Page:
A great article at SBC.net by David Francis examines the age-old question of “just WHEN is it okay to remove a person’s name from the Sunday School roll?” Francis sees the question and its motivations, and reinvents the argument into “when is it okay to say we’re no longer ministering to this person?” Francis calls for churches to consider the idea of changing the various sheets that track attendance from Membership Rolls to Ministry Lists.

News from this year’s Southern Baptist Convention has contained discussions about the frighteningly-inflated membership roles of local SBC churches. Such unreliable numbers make it difficult to truly measure how many people are part of the denomination, and a call for better information goes up every year. If Francis’ idea was applied to church membership rolls as well (understanding that churches should also maintain records to track important distinctions among people receiving ministry such as profession of faith, baptism and formally joining the congregation), it might have long-term evangelistic implications for the local church, and perhaps the entire denomination.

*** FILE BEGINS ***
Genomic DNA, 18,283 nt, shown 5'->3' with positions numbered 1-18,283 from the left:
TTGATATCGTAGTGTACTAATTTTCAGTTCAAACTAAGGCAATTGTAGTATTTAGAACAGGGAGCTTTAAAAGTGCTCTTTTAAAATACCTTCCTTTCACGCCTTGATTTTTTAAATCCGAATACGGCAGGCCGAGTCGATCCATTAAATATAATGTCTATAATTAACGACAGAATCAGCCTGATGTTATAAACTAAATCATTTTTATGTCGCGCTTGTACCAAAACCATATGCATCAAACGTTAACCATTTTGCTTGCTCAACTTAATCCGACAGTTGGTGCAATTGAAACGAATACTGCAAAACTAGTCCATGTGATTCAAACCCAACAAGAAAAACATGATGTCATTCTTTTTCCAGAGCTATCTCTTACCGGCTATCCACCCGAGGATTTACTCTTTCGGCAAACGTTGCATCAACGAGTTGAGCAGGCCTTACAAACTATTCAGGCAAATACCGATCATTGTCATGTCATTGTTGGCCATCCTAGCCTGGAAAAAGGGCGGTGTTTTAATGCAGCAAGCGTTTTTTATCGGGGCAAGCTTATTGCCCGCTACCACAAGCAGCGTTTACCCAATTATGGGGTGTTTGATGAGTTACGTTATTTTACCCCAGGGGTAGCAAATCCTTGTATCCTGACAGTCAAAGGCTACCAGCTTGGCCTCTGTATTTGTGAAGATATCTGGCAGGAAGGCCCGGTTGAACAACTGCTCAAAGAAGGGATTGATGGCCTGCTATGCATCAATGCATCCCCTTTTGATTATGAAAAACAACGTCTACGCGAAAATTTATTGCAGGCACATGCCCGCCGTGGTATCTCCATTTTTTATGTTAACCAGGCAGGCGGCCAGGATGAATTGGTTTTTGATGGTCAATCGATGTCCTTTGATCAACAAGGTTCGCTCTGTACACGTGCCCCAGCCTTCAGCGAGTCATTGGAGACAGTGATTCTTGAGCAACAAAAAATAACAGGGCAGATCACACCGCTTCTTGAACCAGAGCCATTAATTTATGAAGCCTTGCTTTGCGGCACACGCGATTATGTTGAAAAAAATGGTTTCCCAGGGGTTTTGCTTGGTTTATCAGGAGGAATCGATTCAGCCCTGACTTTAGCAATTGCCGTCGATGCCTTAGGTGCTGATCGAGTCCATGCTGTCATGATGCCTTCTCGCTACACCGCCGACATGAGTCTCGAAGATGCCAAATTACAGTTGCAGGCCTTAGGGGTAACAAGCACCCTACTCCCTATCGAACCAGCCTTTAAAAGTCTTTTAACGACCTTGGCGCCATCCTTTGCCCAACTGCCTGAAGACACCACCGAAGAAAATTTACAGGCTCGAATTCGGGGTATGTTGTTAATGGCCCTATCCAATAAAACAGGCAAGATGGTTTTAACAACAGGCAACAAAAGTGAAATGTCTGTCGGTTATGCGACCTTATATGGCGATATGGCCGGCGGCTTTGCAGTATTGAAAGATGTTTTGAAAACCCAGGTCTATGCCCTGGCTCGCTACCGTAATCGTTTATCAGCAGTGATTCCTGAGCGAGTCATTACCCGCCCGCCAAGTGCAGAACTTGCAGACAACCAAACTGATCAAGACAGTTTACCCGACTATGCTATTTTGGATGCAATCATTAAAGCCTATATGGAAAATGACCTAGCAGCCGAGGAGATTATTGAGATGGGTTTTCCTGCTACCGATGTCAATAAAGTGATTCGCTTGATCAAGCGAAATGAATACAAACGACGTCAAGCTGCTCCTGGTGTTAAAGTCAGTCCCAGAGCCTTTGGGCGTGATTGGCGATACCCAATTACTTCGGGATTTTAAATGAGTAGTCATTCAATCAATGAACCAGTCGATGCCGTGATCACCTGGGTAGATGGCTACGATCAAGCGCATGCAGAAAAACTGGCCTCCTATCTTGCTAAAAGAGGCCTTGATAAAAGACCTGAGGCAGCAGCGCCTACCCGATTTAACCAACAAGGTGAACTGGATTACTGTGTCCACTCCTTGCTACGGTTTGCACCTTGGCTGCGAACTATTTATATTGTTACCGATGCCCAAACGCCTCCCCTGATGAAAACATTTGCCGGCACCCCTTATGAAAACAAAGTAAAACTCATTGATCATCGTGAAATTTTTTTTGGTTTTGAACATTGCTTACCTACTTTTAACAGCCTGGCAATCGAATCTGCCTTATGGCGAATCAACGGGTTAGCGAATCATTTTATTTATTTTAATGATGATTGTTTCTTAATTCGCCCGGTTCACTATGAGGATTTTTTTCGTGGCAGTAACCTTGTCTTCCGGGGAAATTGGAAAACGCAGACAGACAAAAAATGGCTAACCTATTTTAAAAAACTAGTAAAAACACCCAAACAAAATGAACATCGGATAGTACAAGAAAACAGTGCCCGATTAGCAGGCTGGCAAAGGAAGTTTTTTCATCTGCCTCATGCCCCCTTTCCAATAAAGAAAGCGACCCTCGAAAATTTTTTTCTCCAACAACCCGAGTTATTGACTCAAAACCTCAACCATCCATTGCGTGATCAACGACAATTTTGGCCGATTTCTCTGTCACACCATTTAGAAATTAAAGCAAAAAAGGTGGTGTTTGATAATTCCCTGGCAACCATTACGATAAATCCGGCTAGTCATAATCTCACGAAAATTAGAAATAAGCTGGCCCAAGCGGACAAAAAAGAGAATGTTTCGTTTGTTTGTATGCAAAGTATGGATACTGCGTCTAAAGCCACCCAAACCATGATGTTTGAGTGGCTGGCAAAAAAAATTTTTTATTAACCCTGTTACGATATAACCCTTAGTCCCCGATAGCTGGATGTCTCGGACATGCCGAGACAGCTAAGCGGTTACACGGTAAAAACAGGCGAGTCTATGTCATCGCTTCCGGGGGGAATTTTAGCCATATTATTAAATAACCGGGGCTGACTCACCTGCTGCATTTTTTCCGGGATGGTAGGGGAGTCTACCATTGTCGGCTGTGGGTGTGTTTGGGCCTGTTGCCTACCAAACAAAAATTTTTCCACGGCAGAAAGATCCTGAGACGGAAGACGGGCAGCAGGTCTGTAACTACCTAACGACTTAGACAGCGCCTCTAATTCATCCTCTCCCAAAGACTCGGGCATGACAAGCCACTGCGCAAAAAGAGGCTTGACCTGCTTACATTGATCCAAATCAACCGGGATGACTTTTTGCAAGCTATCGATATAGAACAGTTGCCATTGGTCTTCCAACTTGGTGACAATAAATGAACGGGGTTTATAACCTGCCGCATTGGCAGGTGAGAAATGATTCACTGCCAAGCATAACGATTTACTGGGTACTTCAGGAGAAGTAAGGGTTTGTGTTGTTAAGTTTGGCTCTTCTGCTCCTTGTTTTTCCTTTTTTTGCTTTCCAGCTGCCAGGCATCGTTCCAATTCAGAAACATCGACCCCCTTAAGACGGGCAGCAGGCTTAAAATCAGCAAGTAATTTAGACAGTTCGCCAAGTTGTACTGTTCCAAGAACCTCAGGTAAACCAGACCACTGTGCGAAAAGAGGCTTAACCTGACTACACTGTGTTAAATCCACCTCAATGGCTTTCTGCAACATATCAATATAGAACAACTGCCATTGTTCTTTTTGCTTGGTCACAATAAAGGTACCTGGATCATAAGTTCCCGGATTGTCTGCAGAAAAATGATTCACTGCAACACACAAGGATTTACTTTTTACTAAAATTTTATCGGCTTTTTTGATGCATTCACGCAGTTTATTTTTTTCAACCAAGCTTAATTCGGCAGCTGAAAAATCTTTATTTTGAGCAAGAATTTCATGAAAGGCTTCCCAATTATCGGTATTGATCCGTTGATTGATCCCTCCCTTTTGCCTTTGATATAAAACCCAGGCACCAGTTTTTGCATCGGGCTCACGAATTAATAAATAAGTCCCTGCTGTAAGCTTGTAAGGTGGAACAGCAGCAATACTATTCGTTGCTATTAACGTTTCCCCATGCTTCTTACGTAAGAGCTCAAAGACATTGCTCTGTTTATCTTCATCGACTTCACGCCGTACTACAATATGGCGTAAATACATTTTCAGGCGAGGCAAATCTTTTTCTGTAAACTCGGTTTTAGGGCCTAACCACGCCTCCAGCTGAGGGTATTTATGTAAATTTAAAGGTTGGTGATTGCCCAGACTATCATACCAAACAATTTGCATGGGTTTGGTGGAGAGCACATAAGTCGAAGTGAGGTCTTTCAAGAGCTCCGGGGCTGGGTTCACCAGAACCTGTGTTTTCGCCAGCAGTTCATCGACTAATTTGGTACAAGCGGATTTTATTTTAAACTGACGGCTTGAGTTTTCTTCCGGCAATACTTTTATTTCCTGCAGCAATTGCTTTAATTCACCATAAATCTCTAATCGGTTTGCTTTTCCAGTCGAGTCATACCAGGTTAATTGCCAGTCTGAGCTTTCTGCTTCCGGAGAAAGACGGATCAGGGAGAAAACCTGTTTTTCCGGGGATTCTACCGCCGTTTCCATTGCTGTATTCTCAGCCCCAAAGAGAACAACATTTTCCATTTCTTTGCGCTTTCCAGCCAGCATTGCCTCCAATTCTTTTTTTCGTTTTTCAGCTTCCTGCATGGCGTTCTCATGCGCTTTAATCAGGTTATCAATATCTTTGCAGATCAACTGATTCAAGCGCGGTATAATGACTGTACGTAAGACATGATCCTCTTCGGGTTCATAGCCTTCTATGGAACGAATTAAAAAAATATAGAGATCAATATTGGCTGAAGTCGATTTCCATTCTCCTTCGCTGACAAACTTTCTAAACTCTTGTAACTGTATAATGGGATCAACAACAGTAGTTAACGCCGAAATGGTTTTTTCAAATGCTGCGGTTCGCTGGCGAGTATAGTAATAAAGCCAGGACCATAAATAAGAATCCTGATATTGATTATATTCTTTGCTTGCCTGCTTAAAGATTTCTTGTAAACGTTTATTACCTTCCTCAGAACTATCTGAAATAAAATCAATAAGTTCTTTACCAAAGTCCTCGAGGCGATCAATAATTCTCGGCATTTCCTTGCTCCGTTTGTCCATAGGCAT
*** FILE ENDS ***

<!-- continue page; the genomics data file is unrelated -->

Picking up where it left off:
I suppose the argument one might have with this idea is that many of today’s churches seem more and more reluctant to put any form of obligation upon their members; refocusing something as small as a roll sheet puts the pressure of work upon the ministers rather than the members. That may be, but in my 20+ years of teaching the Scriptures I have never had anyone tell me the reason they showed up was because their name was on a membership roll. People choose to attend a class because they are learning something new about God and His Word and growing; because they are connecting with other classmates; because they have a need and/or desire to be spiritually fed; and/or they have their own form of ministry within the class. Those factors far outweigh shooting for a “perfect attendance record” any day of the week.

I hope the idea of “ministry list” catches on across the denomination. It’s a small wording change, but carries the potential for a big thinking change for many ministers, teachers and lay leaders.

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